On what page are the following quotes from I Am Legend by Richard Matheson? "A man could get used to anything if he had to." "After a while though, even the deepest sorrow faltered, even the most...

On what page are the following quotes from I Am Legend by Richard Matheson?

"A man could get used to anything if he had to."

"After a while though, even the deepest sorrow faltered, even the most penetrating despair lost its scalpel edge."

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Lori Steinbach | High School Teacher | (Level 3) Distinguished Educator

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The beautiful thing about books is that there are often so many editions of them, printed by different publishers in different years and in a variety of sizes and formats, such as paperback, hardback, and e-books. Because of this wonderful diversity, however, it is a virtual impossibility to assume that you and I share the same edition of the book and that therefore our page numbers will match. I shall do my best, however.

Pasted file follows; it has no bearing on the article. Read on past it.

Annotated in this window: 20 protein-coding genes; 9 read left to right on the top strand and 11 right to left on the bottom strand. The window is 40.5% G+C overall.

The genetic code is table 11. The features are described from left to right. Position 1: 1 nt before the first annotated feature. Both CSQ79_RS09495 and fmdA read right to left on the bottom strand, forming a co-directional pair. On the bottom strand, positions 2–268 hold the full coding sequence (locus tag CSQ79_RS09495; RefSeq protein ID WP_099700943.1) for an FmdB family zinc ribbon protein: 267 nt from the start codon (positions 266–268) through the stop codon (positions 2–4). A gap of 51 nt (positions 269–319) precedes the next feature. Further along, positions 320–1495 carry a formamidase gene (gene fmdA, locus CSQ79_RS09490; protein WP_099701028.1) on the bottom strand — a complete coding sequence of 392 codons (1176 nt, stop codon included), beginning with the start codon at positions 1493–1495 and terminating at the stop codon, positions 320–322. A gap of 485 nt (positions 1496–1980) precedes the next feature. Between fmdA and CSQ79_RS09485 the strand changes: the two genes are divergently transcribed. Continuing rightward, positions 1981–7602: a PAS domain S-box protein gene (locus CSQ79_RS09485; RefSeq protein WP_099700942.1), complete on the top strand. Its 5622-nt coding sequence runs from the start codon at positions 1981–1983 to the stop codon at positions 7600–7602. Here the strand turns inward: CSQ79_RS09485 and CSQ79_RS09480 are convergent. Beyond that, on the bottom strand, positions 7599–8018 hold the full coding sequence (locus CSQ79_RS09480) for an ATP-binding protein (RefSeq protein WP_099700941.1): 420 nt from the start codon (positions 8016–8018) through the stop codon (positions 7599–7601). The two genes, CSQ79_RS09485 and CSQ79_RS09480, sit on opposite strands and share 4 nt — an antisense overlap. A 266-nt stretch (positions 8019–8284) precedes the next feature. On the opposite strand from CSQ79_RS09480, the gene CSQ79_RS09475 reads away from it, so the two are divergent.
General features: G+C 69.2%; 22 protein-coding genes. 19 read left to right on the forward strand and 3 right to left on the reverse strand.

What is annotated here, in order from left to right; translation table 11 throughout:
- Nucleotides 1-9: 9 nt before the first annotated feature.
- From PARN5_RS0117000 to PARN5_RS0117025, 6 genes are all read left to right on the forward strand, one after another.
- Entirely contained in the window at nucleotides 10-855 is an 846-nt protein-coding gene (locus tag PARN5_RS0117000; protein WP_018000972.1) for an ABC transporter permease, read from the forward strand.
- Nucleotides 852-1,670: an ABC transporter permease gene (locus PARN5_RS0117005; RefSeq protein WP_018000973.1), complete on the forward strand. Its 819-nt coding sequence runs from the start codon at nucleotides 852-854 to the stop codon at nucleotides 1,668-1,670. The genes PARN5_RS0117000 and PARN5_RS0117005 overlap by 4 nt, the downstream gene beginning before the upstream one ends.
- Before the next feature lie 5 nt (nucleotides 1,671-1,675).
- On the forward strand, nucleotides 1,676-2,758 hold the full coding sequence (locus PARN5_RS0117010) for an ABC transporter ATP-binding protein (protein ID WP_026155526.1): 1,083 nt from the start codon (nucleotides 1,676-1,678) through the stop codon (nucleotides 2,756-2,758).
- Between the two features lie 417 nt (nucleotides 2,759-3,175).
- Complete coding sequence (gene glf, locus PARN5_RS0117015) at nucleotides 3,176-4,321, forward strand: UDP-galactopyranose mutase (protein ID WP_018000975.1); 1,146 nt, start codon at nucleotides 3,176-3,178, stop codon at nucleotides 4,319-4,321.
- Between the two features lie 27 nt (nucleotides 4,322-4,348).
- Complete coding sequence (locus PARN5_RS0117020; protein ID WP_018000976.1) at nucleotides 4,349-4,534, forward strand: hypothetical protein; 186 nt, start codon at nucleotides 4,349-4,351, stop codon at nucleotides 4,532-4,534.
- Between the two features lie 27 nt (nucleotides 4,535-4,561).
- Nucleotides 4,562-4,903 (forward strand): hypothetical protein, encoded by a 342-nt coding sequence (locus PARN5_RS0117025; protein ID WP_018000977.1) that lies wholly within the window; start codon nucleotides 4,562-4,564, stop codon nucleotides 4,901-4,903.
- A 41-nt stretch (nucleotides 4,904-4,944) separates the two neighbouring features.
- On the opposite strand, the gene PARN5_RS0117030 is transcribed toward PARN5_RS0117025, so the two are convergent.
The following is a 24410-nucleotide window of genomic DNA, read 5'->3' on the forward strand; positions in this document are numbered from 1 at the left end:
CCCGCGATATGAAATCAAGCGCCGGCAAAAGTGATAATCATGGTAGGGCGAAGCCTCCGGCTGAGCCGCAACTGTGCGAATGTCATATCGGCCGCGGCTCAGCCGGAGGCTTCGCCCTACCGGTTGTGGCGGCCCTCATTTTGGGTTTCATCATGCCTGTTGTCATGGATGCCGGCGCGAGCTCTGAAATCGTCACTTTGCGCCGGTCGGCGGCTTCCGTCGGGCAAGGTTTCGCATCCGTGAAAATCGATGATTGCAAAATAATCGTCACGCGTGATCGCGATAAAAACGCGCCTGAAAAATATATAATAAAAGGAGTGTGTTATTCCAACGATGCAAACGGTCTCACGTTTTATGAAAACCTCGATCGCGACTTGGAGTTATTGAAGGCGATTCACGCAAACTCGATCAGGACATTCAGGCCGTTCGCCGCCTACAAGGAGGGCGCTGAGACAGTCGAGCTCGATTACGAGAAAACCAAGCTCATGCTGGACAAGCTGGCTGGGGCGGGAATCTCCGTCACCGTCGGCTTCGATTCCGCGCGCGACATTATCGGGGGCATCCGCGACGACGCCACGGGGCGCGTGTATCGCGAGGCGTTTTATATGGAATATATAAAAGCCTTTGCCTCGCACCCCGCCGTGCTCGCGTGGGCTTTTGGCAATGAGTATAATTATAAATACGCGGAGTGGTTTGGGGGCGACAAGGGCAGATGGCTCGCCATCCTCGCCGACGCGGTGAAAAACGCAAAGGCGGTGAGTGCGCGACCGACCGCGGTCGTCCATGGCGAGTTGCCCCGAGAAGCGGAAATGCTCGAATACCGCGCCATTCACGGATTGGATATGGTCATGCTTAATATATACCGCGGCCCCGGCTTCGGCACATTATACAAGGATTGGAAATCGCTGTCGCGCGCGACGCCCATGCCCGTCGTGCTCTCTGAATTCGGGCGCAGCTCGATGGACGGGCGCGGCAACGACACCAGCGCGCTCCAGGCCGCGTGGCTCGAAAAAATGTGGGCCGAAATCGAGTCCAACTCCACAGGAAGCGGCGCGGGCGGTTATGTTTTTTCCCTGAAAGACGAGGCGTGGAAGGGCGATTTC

The copy of I Am Legend by Richard Matheson which I am using is the Electronic Edition published in 2011 by RosettaBooks LLC New York. The best I can probably offer you is the chapter and roughly where it is located after that. 

The first quote is spoken by the narrator, the "I" of the story, who is describing what his life is like now. We have all kinds of hints that something catastrophic and awful has happened; but, as he says, 

A man could get used to anything if he had to.

This quote is found in the first chapter of the novel, in the middle of the third page in my e-book edition.

The second quote is found about halfway through the chapter four, still in the the section entitled Part I: January 1976. Here Robert Neville is struggling to accept what has become his new reality. The full quote reads as follows:

After a while, though, even the deepest sorrow faltered, even the most penetrating despair lost its scalpel edge.

Neville does many things to dull his pain, fear, and loneliness, but here he admits that even the most horrible sorrows from another time have lost their impact now. Here he is again mourning the loss of his beloved wife, Virginia, at least as much as his emotions will allow him to mourn. 

Sources:

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